Fiery foliage late in the year
Words: Graham Rice
Shrubs that bring fiery tones to September and October gardens are especially valuable. Sometimes their autumn colour may be their main, or perhaps their only feature. Often it follows a floral display earlier in the season. But with our increasing appreciation of late season flowers, a choice of autumn colouring shrubs which can be planted with them to add solidity and substance as well as provide fiery colour will help create lively plant associations.
Acer palmatum 'Ōsakazuki'
A favourite Japanese maple both for its elegant habit and its large, deeply cut fresh green leaves – but in particular for its stunning autumn colour moving through pink to orange to brilliant red and all backed by dark, almost black branches. Happiest in a sheltered position in humus-rich, neutral or lime-free soil. Allow a good view, do not crowd with other plants. 1.2-1.5m (4-5ft); eventually 6m (20ft)
Amelanchier x grandiflora 'Ballerina'
Combining colourful new shoots, prolific flowers and bright autumn colour, ‘Ballerina’ is also valued for its resistance to fireblight disease. In spring, the new shoots are heavily bronzed and then large, pure white flowers are carried in great quantities in April and are followed by fruits which mature from red to black. Finally, the foliage develops red, orange and yellow tones. Ideal in the back of the border. 3-5m (10-16ft)
A vigorous and bushy shrub for the back of the border, the new growth is tinted in reddish copper maturing to fresh green. In summer, large purplish pink heads of flowers cover the plant, like clouds of pink smoke. In autumn the orange and red leaf colour is stunning. Happy in full sun or in a little shade with any reasonably fertile, moist but not waterlogged soil. 1.2-6m (6-20ft)
The spectacular crimson and wine red autumn colour of this modestly sized shrub is preceded by attractive bluish green foliage from spring onwards. Its close relationship to witch hazel (Hamamelis) is clear when the slightly scented, spidery reddish flowers open along the branches in October. Happiest in full sun or partial shade, acid soil is essential and humus-rich conditions are advisable. 2.4-3m (8-10ft)
In May and June this rather upright shrub is covered in clusters of small dainty bells varying in colour from cream with pink veins to dark red. Then, in autumn, the otherwise unremarkable dull green leaves first turn yellow then orange and then finally bright red. Needs an acid, humus-rich soil in sun or partial shade. No need to prune. 1.5-1.8m (5-6ft)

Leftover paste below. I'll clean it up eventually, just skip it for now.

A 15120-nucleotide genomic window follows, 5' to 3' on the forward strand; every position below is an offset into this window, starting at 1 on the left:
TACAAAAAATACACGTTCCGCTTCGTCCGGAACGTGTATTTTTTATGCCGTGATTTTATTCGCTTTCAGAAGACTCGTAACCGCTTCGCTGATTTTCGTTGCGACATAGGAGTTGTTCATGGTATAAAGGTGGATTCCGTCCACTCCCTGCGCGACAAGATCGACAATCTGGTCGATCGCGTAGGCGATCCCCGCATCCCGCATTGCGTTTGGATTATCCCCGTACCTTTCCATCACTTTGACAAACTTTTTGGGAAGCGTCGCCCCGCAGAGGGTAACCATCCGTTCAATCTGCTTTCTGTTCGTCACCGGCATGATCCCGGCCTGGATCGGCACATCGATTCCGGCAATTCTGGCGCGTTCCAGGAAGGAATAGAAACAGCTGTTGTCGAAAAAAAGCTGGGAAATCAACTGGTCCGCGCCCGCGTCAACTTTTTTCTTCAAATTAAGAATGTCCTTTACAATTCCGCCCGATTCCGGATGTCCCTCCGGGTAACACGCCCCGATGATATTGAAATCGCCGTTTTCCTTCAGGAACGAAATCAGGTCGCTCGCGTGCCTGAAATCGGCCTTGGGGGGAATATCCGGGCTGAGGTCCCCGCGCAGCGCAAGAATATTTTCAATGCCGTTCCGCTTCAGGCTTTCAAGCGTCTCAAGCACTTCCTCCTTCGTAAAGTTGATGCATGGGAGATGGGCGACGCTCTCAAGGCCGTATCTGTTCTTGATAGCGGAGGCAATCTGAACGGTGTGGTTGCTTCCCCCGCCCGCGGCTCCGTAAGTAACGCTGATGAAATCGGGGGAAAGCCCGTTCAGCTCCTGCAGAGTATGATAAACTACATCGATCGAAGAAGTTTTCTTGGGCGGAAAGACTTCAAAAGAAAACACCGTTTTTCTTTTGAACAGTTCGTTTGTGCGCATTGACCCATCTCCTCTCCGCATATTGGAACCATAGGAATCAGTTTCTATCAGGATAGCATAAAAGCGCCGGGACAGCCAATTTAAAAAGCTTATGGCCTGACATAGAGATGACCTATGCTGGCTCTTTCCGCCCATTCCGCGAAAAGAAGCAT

A pleasing, relatively slow- growing, green-leaved shrub with interesting winged stems for much of the year, in autumn the plant comes to life. There are small, reddish purple fruits all along the branches but at more or less the same time the whole plant turns an extraordinarily vivid pinkish crimson. Tough and adaptable, and happy in most soils in sun or partial shade. 1.5-1.8m (5-6ft)
Fothergilla major Monticola Group
A relatively slow-growing, slightly upright shrub with white, scented, bottlebrush-style flowers in spring as the glossy foliage is opening. In autumn, the whole plant combines scarlet, orange and yellow in a brilliant blend of fiery colour. Flowering and foliage colour is best in full sun but the plant is also happy in partial shade. Another plant which insists on acid, humus-rich soil. 1.5-1.8m (5-6ft)
Hamamelis × intermedia 'Arnold Promise'
A star of the witch hazels, this rather upright, vase-shaped shrub features a profuse display of sweet and strongly scented lemon yellow flowers in February and March followed in the autumn by turning foliage in yellow, orange and red. A superb specimen shrub, for fertile moist but not waterlogged soil in sun or partial shade. Prefers acid conditions, but will take lime in deep humus-rich soil. 1.6-2.4m (6-8ft)
This large and spreading shrub/ tree features broadly-spreading branches which in early spring are lined with clusters of red flowers. Then in autumn the large and glossy leaves turn yellow and gold and red, often with purplish tints. The bark of older specimens peels in greyish tones. Best in deep and fertile soil, with the best autumn colour in lime-free conditions. 3-3.6m (10-12ft)
A dramatic shrub whose bold branching and suckering habit makes a striking winter sight, then the large divided leaves, up to 60cm (2ft) long, have impact all summer. In autumn the leaves turn fiery orange and red and female plants have clusters of red fruit all winter. May spread a little over-enthusiastically. The more compact ‘Laciniata’ has more finely cut foliage. Happy in full sun and any reasonable soil. 3.6-4.5m (12-15ft)